I’ve been co-editing a book for the past year or so that is a guide for an evangelical reading of Christian Spiritual Classics. As a part of our research for this volume, I came across a new book edited by Arthur Holder called Christian Spirituality: The Classics. At first, if I’m honest, I was a bit worried when I saw the title! It was a little too close to our volume for comfort, but when I received the book I realized it was doing the exact opposite of what we are. Holder’s overall goal is to take the ever-growing interest in spiritual classics and provide a reader that covers the great bulk of them. Each chapter is written by a different scholar who follows an outline template, offering helpful continuity throughout the volume. The authors cover thirty texts, starting with Origen and ending with Merton. Each chapter gives a broad look at the author and context, provides an overview of the content, addresses the reception of the text throughout history, and then explores various ways these texts can be meaningful for today.
In an attempt to be broad, I fear that Holder missed some opportunities along the way. One must wonder how Cassian’s Conferences or Institutes fail to make it into a volume like this. All in all though, when having to make editorial decisions (which I certainly understand!), he addressed the breadth of the tradition well. Oddly, as I read the volume I was struck by how few of the authors gave dates for the works they are addressing. With a whole chapter about one work, one might assume it would be important to get around to talking about when it was written! I probably wouldn’t have noticed if I wasn’t working on a volume in the same area, but I found it odd that someone would fail to mention the date (or the debates about the dates) of the work. That seems like an important detail in talking about the overall context in which a work was written.
That said, the volume sets out to provide terse overviews of these works, and it does an excellent job of it. It is certainly valuable to have a quick chapter to read before you dive into a work which is probably pretty foreign (I am especially thinking of students coming to these works for the first time). It would be a great volume for a class that covers Christian spirituality, as long as the actual texts are read. Holder follows the line that most books of this kind do, that the best way to introduce classics is to provide information about specific classics (including overview of context, synopsis, etc.). My worry is that students will often take the overview and figure that is enough. In short, my worry is that this becomes “Cliff’s Notes” for classics!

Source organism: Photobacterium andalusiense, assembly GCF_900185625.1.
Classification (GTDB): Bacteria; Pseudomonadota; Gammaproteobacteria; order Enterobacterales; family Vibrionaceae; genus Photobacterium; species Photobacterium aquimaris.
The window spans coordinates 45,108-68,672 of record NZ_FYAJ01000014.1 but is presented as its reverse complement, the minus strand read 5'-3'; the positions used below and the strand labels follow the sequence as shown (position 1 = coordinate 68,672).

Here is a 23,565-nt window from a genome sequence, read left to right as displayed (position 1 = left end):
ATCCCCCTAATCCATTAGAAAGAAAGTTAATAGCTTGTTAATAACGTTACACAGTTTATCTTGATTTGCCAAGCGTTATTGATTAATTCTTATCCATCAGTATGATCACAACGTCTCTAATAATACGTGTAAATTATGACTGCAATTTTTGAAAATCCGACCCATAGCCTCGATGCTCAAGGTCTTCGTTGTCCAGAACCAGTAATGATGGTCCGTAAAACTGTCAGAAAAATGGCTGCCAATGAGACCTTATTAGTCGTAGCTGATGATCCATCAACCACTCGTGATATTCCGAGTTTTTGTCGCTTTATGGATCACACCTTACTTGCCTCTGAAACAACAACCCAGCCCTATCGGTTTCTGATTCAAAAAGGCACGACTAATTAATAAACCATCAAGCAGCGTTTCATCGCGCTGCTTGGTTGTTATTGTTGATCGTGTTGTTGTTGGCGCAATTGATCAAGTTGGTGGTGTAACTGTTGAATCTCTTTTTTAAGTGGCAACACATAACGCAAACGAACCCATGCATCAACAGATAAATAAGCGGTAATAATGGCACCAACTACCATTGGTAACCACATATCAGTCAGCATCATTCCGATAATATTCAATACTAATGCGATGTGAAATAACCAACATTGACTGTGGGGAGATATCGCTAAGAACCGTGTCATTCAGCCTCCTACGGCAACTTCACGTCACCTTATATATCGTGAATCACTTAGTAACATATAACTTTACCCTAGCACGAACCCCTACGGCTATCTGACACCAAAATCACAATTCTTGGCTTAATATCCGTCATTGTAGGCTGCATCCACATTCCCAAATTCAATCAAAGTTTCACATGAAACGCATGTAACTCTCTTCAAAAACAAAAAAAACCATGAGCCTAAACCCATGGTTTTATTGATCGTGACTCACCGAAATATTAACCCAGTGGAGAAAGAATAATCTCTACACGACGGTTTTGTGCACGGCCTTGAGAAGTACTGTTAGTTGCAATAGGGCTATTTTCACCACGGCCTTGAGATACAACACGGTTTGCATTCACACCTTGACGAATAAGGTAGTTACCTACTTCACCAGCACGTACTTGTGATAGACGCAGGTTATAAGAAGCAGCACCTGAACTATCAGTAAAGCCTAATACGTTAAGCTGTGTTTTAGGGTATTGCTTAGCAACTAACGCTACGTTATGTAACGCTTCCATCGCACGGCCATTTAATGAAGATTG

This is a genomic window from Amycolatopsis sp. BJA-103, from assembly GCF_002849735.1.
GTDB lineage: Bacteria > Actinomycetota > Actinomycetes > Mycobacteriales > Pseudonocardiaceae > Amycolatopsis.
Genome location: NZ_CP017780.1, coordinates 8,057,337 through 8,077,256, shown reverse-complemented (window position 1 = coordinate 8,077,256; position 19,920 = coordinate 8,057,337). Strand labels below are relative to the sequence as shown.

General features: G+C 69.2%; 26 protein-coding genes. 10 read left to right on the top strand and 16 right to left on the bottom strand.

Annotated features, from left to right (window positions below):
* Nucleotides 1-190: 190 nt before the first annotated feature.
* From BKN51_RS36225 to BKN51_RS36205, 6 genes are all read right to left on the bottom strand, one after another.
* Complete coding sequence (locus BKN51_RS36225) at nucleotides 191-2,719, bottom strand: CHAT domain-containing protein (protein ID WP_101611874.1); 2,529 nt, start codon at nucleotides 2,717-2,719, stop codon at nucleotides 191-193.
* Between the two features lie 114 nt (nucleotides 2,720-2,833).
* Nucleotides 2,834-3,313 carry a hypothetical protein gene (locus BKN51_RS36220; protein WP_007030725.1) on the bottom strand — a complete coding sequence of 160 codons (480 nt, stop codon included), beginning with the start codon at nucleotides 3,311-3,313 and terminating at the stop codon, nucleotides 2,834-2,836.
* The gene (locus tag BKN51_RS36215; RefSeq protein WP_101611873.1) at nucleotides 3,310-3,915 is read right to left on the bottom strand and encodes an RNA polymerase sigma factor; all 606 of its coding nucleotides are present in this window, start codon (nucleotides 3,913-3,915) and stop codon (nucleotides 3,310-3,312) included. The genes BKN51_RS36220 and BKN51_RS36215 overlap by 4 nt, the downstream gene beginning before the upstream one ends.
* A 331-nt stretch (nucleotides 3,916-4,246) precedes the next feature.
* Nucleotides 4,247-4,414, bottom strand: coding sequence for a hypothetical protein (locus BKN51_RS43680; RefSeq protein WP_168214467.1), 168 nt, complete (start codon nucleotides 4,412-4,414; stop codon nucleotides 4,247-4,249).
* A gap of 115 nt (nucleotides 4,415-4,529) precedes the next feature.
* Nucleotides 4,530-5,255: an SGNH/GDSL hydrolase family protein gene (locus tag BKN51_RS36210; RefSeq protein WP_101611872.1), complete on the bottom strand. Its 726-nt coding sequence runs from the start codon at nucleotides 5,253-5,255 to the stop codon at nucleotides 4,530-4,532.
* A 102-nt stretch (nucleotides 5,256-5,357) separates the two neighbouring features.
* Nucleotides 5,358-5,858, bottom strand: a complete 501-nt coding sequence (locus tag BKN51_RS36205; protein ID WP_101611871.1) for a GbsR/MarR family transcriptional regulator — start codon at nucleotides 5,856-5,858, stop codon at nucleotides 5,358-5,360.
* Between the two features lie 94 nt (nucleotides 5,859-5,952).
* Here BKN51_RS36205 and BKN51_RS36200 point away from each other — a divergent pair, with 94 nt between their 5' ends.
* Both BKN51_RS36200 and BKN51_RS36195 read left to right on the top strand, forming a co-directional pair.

Also, and this is again based on my own interests, I would have liked to see less historical analysis and more theological analysis (or, the same about of historical analysis with some theological analysis thrown in). Highlighting key doctrinal decisions these thinkers made which precede their “classic” work would be more illuminating for the reading of the texts than talking about the broad historical situation (which certainly can be illuminating but not nearly as much as the actual ideas which guide the thinker’s theology). With those asides in place, I do think this would make a great textbook for a class on Christian spirituality for students new to this material (alongside the volume I am co-editing of course! When it comes out that is.).
All that said, it might be interesting to have some comments about spiritual classics. Does anyone use a book that is generally considered to be a “spiritual classic” for a class they teach? Why, or, maybe more interesting, why not?